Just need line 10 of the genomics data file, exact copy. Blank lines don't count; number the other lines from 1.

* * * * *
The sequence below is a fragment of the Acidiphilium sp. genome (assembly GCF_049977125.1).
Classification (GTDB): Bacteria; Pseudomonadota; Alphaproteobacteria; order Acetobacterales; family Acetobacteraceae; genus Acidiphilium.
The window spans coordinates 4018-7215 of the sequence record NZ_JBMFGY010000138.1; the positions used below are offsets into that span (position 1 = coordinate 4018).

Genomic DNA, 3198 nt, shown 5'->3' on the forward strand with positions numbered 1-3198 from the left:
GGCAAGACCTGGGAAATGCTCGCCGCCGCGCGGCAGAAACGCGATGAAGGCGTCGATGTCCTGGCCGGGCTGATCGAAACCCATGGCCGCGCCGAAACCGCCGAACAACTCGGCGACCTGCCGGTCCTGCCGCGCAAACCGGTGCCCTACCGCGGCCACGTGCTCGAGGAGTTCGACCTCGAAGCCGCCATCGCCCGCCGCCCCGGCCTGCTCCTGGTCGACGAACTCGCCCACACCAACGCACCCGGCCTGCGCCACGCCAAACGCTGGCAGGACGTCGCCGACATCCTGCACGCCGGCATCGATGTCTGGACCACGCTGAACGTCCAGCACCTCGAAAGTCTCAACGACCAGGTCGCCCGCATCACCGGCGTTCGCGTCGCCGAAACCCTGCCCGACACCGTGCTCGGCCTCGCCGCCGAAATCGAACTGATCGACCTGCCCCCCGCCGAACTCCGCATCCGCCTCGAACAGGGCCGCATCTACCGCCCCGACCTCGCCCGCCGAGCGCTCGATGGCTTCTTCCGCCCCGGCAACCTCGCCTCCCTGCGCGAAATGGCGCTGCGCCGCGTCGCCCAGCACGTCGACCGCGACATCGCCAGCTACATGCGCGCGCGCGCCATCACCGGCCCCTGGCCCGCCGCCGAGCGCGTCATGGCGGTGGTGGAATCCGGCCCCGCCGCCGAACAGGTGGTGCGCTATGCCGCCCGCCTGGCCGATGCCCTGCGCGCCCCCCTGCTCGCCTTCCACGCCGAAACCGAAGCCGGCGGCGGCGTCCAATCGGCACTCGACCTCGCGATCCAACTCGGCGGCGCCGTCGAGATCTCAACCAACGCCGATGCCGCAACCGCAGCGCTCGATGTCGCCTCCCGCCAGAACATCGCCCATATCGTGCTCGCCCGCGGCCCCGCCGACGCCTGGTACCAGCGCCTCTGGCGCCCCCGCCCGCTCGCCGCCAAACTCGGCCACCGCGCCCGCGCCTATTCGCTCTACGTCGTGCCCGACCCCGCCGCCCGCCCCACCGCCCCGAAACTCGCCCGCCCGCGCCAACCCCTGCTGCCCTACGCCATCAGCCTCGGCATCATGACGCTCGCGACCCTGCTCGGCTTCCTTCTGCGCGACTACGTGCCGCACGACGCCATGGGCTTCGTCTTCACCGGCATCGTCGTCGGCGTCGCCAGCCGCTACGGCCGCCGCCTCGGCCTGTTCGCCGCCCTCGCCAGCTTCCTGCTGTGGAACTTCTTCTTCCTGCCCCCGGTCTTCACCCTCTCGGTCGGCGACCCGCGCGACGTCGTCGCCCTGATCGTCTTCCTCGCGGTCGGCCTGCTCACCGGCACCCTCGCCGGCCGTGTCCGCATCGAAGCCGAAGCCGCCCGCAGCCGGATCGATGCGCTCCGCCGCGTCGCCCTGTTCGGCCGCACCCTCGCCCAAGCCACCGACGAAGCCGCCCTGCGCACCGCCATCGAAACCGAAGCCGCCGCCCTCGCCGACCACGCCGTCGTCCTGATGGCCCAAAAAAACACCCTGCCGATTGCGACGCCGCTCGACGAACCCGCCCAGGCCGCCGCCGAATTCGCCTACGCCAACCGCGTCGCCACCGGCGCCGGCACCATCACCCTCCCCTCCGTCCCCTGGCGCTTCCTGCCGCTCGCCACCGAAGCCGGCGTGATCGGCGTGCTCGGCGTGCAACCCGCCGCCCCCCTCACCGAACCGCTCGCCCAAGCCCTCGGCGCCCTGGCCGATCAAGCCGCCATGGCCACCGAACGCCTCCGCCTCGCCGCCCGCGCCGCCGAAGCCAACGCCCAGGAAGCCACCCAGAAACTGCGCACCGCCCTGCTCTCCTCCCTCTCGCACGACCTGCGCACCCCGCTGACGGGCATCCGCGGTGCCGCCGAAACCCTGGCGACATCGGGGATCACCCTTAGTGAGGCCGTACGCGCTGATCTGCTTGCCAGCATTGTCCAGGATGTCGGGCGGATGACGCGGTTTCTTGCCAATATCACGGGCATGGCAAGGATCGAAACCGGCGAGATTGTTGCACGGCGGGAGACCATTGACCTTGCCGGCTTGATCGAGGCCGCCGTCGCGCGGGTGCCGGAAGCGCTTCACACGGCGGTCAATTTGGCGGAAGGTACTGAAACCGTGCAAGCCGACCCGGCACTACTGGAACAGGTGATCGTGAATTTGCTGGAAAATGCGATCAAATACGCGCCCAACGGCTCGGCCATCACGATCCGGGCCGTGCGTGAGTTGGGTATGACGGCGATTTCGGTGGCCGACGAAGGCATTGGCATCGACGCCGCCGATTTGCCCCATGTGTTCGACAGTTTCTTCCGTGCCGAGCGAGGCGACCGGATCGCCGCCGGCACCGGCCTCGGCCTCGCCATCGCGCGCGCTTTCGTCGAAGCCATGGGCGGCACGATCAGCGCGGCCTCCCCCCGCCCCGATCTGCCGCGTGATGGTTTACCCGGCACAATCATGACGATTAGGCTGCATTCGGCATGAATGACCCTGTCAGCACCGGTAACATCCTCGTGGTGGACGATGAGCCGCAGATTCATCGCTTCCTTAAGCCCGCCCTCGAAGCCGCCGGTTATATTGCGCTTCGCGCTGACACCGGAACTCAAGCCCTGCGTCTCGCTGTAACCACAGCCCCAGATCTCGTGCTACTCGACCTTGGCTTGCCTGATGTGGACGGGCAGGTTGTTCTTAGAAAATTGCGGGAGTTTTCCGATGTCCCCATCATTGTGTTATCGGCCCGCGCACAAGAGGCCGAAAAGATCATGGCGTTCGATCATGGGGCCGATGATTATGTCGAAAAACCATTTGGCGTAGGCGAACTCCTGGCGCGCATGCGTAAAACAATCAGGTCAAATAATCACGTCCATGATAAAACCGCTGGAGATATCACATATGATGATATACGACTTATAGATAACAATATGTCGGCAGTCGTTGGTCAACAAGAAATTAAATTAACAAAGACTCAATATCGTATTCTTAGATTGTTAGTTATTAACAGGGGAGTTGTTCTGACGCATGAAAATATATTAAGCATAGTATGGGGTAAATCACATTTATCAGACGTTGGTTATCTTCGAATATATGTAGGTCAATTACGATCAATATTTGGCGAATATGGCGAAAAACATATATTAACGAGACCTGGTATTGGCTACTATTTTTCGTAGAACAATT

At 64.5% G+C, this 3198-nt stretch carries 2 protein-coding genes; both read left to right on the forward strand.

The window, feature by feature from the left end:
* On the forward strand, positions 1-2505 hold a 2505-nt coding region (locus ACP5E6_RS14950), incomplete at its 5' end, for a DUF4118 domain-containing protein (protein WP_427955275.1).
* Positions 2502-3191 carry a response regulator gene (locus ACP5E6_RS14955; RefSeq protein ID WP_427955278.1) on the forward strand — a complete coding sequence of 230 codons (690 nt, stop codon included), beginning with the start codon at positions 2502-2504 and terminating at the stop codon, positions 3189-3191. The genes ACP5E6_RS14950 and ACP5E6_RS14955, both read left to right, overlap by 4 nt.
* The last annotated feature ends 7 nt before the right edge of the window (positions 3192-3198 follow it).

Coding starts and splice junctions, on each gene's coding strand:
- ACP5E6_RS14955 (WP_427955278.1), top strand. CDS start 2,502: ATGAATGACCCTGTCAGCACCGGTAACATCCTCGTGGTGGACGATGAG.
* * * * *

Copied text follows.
* The last annotated feature ends 7 nt before the right edge of the window (positions 3192-3198 follow it).